Deputy editorial page editor

“Indelible in the hippocampus is the laughter, the uproarious laughter between the two . . . I was underneath one of them while the two laughed.”

That laughter is now indelibly etched into my hippocampus, too, and, I suspect, in the minds of everyone who listened to Christine Blasey Ford’s testimony Thursday before the Senate Judiciary Committee.

I have built my professional career on words, and the capacity of words to convey information and argument. But Thursday’s session reaffirmed the unrivaled and compelling power of personal testimony, not only in providing information but also in assessing competing narratives.

Long before the advent of livestreamed hearings, the framers of the constitution embedded this crucial insight into the Sixth Amendment guarantee that “in all criminal prosecutions, the accused shall enjoy the right . . . to be confronted with the witnesses against him.”

And while a confirmation hearing is not a criminal proceeding, and it would be wrong to import some of the other essential elements of criminal process into the confirmation, the fundamental wisdom of the Constitution’s approach was on display Thursday. Supreme Court nominee Brett M. Kavanaugh was confronted with the witness against him — one of them, anyway — and it was devastating.

Ford was not a perfect witness, in the sense that her memory, and therefore her testimony, has significant gaps. (Whose house did the party take place at? How did she get there and back home?)

Still, she came off as both unshakable in her conviction that it was Kavanaugh who assaulted her (“100 percent” certain, she said) and anything but eager to thrust herself into the political maelstrom that has ensued. While President Trump railed against Democrats for orchestrating a “big fat con job” against Kavanaugh, Ford did not seem either conner or conned. To listen to her account of that summer night in Bethesda was nothing short of heartbreaking.

More than a quarter-century ago, Anita Hill persuaded those who were willing to listen with her law professor seriousness and her natural reserve. Ford’s demeanor was different, more informal, and for all her girlhood in the capital she seemed far more naive and unschooled in the ways of politics than Hill.

Part of the power of Ford’s testimony came in the disconcerting blend she presented: a surprisingly girlish voice that evoked the 15-year-old teenager trying to avoid being seen with her mom in the Potomac Village Safeway, melded with the scientific language of cognitive psychology, about “the level of norepinephrine and the epinephrine in the brain . . . and so the trauma-related experience is locked there whereas other details kind of drift.”

Partly it was the stricken look on Ford’s face, the terror evident even before she spoke her first word. Partly it was her winsome helpfulness. “Does that work for you?” she asked Committee Chair Charles E. Grassley (R-Iowa), when he suggested a break at 12:40 p.m. “I’m used to being collegial.”

“I would like to be more helpful about the date,” Ford told Rachel Mitchell, the Arizona sex-crimes prosecutor questioning her on behalf of Senate Republicans.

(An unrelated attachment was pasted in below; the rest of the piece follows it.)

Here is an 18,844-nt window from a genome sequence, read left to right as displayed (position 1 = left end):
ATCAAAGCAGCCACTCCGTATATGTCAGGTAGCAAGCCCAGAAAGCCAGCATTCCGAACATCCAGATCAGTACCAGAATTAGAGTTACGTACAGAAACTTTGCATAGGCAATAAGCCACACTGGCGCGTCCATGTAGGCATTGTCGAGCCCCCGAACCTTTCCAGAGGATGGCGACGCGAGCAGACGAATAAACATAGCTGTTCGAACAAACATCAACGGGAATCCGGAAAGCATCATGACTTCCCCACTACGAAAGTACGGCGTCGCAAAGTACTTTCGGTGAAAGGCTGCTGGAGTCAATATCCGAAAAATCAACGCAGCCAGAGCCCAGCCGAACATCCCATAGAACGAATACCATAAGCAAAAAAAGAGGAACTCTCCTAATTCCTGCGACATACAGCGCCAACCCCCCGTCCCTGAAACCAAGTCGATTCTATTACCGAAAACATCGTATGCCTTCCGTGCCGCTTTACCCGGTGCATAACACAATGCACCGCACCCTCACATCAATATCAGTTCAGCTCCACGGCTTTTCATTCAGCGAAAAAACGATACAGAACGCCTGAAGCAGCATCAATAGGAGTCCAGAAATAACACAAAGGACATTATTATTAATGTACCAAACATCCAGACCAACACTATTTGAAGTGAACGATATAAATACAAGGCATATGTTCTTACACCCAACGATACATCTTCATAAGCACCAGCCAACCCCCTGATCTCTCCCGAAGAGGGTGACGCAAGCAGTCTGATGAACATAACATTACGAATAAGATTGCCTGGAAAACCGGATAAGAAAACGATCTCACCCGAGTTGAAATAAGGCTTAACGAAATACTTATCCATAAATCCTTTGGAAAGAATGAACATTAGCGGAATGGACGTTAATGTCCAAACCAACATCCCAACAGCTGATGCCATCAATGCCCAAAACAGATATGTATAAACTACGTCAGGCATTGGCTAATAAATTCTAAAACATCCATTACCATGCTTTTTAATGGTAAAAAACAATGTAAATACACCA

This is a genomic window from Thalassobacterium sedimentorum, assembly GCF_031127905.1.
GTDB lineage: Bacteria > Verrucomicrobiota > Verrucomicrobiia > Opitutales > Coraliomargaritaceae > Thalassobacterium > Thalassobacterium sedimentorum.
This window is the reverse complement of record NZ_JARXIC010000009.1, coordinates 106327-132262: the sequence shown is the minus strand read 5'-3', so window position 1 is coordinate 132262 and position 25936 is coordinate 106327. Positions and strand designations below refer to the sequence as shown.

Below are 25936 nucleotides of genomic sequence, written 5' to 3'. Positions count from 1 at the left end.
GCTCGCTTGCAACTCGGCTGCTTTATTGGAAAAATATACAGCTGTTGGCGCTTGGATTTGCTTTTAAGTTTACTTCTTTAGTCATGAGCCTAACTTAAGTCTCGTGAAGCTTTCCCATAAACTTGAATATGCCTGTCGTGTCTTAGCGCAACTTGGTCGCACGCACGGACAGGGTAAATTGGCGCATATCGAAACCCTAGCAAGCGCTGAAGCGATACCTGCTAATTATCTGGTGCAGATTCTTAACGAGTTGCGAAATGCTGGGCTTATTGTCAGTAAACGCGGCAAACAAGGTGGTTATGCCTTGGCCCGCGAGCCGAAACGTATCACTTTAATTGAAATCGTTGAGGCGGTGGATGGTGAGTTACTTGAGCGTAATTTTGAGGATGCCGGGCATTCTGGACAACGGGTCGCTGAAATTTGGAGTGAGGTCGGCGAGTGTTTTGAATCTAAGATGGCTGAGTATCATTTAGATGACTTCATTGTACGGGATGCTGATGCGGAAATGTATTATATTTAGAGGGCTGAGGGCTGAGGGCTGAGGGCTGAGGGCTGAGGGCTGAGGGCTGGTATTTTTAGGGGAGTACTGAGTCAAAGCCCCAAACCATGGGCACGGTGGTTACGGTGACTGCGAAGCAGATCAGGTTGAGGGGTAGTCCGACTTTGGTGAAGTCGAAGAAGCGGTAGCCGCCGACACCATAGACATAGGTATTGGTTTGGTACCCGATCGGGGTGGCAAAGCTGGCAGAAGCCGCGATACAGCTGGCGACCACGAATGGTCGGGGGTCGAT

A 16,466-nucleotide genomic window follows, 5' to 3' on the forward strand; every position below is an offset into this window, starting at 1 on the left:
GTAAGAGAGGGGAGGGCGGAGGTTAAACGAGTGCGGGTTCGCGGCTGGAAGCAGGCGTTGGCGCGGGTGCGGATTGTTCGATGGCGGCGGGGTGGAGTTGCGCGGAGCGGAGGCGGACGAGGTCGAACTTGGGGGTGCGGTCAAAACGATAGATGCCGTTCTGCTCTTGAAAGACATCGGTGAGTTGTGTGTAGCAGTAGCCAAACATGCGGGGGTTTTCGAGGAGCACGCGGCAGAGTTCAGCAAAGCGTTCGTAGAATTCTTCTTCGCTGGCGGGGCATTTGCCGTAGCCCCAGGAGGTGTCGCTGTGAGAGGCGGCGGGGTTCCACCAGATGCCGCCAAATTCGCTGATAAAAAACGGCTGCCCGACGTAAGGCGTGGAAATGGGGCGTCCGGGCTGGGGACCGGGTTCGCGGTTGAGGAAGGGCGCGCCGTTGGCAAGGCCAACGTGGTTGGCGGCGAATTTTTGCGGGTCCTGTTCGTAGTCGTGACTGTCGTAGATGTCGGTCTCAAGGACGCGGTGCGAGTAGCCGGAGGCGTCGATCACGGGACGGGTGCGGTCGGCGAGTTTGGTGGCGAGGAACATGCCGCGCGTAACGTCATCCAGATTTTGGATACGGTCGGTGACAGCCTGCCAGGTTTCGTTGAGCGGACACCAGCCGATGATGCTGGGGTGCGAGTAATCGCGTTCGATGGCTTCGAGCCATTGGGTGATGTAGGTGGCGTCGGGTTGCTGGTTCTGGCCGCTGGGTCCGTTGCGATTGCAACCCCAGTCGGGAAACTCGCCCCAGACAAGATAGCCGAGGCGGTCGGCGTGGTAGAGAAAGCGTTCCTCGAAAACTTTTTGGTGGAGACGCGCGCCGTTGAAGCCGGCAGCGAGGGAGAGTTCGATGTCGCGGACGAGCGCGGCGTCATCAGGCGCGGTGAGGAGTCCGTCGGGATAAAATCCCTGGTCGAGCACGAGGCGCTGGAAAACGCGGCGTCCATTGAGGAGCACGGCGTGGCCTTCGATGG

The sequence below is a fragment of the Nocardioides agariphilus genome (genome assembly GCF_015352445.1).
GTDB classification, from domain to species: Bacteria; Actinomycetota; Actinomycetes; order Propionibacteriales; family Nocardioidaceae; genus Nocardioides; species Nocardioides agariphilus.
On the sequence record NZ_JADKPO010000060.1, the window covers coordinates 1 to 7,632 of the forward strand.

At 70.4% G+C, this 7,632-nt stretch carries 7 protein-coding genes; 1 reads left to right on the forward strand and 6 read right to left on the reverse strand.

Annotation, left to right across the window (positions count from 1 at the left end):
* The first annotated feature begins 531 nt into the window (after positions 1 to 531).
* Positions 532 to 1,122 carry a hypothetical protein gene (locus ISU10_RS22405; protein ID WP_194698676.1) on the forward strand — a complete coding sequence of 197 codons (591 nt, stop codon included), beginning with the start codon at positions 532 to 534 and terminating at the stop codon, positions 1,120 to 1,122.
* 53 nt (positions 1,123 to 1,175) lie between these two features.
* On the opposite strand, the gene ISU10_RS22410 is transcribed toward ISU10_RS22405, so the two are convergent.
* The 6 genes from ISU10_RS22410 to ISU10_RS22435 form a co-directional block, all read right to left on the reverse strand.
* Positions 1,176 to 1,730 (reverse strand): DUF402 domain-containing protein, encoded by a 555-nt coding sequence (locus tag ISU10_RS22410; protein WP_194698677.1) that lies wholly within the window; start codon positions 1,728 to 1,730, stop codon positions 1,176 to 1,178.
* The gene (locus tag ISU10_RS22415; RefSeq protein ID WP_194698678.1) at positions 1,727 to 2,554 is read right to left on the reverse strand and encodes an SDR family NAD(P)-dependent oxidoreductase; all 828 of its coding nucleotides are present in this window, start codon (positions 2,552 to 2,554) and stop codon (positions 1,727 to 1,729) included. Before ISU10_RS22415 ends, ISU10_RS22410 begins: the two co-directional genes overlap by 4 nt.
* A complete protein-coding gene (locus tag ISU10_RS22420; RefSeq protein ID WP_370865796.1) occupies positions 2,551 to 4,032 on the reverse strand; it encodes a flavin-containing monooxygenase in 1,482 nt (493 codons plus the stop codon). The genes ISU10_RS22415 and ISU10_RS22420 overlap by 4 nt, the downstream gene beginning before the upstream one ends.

Mitchell’s effectiveness was undermined by the herky-jerky nature of the proceedings, shifting in five-minute increments between her courtroom style questioning on behalf of Republicans and testimonials to Ford’s bravery by Democratic senators. Mitchell nibbled at the edges of Ford’s story, with questions that suggested Ford had overstated her fear of flying to underscore the trauma of the alleged assault and that highlighted discrepancies between Ford’s account and her therapist’s notes.

But the questioning was mild by comparison with the skeptical interrogation of Hill 27 years ago, with suggestions that she was fantasizing and assertions she had committed perjury.

Back then senators were confronted between the quiet insistence of Hill’s account and the ferocious, angry denial from then-Supreme Court nominee Clarence Thomas, who famously denounced the “high-tech lynching.”

I had expected Kavanaugh’s response to be more measured, more respectful. But he came out swinging — at the confirmation process in general and at Democrats in particular in a way that managed to make Thomas look timid by comparison.

The confirmation process had turned into a “national disgrace,” Kavanaugh lectured senators, departing from his more restrained prepared remarks. “You have replaced advice and consent with search and destroy.” He painted himself as the victim of an “orchestrated political hit” fueled, among other things, by desire for “revenge on behalf of the Clintons,” whom Kavanaugh had investigated decades earlier.

As with Thomas all those years ago, Kavanaugh’s denials were categorical, his anger volcanic. To watch both witnesses was to be left almost shell-shocked.

But it was also to be left with this fundamental question: One witness, Ford, wanted to see additional investigation to help reconcile the conflicting accounts. The other, Kavanaugh, repeatedly refused the invitation to ask for the FBI to reopen its probe. That, too, is an indelible takeaway from a searing, disturbing day.

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